Farmers cash in on mining boom
Unpredictable seasons and the stress of working on the land are resulting in increasingly more farmers seeking to cash in on WA's mining boom.
For some it's a case of mining companies being right on their doorsteps when land access agreements can provide extra income.
Others choose to leave the land to take on a career in the resources sector.
Morawa farmer John Cunningham encountered both situations.
His farm is 60km from Gindalbie Metals' Karara iron ore project and the mine's electricity, rail and water infrastructure run through his land.
Before Karara came along, Mr Cunningham battled depression and was ready to walk away from a farm that took three generations to establish.
He said Gindalbie threw him a lifeline when the company approached him after successive poor seasons.
"The 2004 drought was the last straw and I never thought we'd get out of it as well as we have," he said.
"In 2005 we were ready to sell the farm but managed to put a crop in.
"In May that year we started laying pads for Karara's drill program and we haven't looked back since.
"To go from being pretty much written off to where we are now is great."
Mr Cunningham started his own earthworks business in 2003, using a bulldozer he had on the farm.
Since then, Cunningham Earthmoving and Logistics has grown to a 12-employee, 10-dozer operation.
"The main mines we work for are SinoSteel (for its Koolanooka project) and Karara but we've gone as far as Meekatharra and Cue," he said.
About 12km of rail line, 6km of power line and 6km of water pipe to service the Karara project run through the Cunninghams' land.
In late 2010, after extensive negotiations, the family sold about a third of their farm to Karara.
"Before Karara came along we owned 11,000ha and they bought a third of our farm due to the rail line," Mr Cunningham said.
"We leased that land back off them so we could still crop it, with the agreement that we would not give them any grief."
Mr Cunningham said his farming operation had to change considerably since Karara's arrival but overall he had benefitted from the project.
"We've had a lot of interruptions, with spraying and seeding and harvest logistical nightmares," he said.
"At seeding time we shifted three lots of wide machinery and we had 25km of trucks going both ways and it took us three hours when it should've taken us 45 minutes.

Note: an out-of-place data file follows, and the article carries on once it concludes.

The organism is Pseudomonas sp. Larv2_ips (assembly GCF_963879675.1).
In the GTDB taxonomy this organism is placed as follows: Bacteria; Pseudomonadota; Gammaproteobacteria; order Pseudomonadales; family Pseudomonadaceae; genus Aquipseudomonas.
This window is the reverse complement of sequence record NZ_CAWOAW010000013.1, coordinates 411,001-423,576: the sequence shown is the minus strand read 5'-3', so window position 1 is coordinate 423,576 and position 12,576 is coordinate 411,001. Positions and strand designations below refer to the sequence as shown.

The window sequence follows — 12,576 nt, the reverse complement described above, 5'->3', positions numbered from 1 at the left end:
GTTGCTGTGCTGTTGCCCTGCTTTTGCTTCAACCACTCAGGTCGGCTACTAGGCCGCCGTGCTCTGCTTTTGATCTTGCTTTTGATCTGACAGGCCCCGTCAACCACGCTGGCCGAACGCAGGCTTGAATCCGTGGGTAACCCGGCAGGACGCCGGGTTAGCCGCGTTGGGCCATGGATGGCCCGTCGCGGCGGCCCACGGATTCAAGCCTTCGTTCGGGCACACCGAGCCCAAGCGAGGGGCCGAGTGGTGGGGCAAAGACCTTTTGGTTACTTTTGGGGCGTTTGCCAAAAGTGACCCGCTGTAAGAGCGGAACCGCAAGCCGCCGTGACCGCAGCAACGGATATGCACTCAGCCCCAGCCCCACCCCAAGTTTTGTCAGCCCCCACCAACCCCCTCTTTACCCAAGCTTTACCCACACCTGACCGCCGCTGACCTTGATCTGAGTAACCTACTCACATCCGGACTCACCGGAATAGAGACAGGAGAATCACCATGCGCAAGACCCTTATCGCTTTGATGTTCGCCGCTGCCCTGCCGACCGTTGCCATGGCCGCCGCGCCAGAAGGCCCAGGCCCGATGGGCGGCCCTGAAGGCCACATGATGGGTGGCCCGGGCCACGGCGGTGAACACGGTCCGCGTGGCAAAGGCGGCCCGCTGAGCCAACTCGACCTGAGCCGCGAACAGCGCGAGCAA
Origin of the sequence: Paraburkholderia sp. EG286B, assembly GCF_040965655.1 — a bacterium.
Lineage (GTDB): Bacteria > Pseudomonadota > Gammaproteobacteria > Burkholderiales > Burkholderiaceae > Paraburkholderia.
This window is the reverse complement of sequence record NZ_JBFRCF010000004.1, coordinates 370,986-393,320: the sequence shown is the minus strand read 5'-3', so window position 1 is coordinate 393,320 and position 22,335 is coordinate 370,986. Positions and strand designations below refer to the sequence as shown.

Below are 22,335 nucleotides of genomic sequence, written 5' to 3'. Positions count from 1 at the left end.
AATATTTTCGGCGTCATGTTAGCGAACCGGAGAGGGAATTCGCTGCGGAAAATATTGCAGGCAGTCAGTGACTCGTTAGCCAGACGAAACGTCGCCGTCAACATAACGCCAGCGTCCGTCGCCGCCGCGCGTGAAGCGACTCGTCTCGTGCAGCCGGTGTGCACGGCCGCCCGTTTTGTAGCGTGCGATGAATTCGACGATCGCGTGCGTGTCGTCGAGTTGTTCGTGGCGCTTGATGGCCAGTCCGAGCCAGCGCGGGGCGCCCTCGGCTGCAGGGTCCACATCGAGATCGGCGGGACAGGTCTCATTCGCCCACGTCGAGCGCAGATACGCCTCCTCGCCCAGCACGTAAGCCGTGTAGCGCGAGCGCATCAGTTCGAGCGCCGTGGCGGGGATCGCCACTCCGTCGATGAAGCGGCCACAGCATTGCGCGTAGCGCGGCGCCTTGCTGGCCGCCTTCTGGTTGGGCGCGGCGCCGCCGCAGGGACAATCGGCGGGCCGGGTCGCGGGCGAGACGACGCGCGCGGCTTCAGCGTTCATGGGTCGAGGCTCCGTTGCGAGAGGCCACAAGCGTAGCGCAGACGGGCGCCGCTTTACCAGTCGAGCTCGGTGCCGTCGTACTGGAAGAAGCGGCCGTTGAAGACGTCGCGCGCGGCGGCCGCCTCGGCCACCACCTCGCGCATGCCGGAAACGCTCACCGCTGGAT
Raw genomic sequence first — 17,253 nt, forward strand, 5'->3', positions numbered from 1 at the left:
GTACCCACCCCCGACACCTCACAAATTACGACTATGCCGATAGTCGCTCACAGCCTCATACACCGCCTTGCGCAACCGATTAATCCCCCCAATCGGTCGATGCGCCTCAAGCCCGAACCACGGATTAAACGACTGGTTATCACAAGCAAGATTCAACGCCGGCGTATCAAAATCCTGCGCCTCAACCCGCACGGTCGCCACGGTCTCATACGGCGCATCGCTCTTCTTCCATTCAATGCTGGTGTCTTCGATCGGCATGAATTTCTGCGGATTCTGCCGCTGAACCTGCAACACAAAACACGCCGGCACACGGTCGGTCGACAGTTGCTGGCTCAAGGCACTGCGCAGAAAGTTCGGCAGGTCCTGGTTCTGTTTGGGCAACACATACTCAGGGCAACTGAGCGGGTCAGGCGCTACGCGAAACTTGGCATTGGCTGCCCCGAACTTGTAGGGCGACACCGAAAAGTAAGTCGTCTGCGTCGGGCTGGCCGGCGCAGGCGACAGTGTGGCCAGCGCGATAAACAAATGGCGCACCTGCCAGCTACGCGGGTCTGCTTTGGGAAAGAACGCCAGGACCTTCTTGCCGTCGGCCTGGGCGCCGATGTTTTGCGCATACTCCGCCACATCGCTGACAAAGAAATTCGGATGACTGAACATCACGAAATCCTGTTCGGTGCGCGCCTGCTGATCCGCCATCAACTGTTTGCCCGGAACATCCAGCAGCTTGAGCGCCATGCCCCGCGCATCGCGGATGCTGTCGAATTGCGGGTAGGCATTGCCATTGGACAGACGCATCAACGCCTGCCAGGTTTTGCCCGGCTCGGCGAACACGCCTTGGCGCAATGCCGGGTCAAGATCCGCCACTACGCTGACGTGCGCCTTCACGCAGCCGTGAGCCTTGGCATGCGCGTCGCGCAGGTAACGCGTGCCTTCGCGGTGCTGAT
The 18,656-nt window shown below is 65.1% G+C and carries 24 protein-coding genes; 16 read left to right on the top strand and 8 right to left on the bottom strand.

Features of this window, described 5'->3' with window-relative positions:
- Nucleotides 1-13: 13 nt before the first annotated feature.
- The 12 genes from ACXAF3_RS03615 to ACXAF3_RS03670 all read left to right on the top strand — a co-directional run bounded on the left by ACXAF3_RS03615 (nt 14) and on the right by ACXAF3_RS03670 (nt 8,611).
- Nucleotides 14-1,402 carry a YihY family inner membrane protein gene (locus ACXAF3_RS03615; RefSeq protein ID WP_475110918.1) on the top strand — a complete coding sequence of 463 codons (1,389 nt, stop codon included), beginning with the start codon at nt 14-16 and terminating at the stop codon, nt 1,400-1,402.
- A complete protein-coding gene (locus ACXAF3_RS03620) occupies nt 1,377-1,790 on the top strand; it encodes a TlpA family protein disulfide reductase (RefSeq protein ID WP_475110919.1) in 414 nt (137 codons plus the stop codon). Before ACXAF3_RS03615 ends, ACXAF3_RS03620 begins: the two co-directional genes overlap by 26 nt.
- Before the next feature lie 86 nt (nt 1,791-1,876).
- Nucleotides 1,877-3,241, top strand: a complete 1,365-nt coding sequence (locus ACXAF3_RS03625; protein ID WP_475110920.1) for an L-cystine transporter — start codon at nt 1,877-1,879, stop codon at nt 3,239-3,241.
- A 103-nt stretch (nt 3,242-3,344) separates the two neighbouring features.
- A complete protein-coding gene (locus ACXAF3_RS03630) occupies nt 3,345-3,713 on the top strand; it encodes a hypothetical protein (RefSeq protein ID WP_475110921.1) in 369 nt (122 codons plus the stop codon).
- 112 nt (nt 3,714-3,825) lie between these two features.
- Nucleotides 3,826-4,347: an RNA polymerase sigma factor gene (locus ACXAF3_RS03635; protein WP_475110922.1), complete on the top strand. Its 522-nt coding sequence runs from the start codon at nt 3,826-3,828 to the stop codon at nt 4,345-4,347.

"I think once the mine is fully operational it will change because there won't be the traffic.
"I wanted to see the mine go ahead - I think it's good for the area. If the mine wasn't here I don't think we would be here."
Mr Cunningham said the earthmoving business provided a way for him to keep working on the land while having a reliable income source.
"We are in marginal land and need to be able to ride out the dry years," he said.
"In the dry years the earthmoving brought in three times what the farm did. In a good season, like this year, it's about 50:50.
"The biggest thing is it gives us flexibility because if the farm doesn't look good you can just shut it off."
Karara has employed at least 25 farmers during the process of the mine's construction.
Morawa Shire chief executive Gavin Treasure said mines had generated employment and population growth for the region.
"We have been working very hard to attract more people into the district and it's good to see the mining companies employing locals," he said.
"A lot of farmers are looking at additional revenue sources by working with mining companies."
The Karara magnetite project, based 225km east of Geraldton, is set to enter its production phase by late 2012.
Karara chief executive Steve Murdoch said attracting farmers would be a big part of the company's recruitment drive.
"Farmers are a segment of the community, albeit a very big one," he said. "Our aim is local engagement, which does impact farmers."
Karara came head-to-head with farmers in the Mingenew area last year when the company was granted a licence to draw water from the Parmelia aquifer.
Farmers protesting against Karara's application were of the view that Karara's operations could adversely impact agricultural growth in the region.
Mr Murdoch said it was vital for Karara that the two industries worked together.
"We don't want to take over agriculture," he said. "We think it is good for the industries to co-exist and 95 per cent of farmers think the two (types of) commodities can co-exist."
Karara's water pipeline runs through 26 properties, its rail line through eight and its power line through 42.
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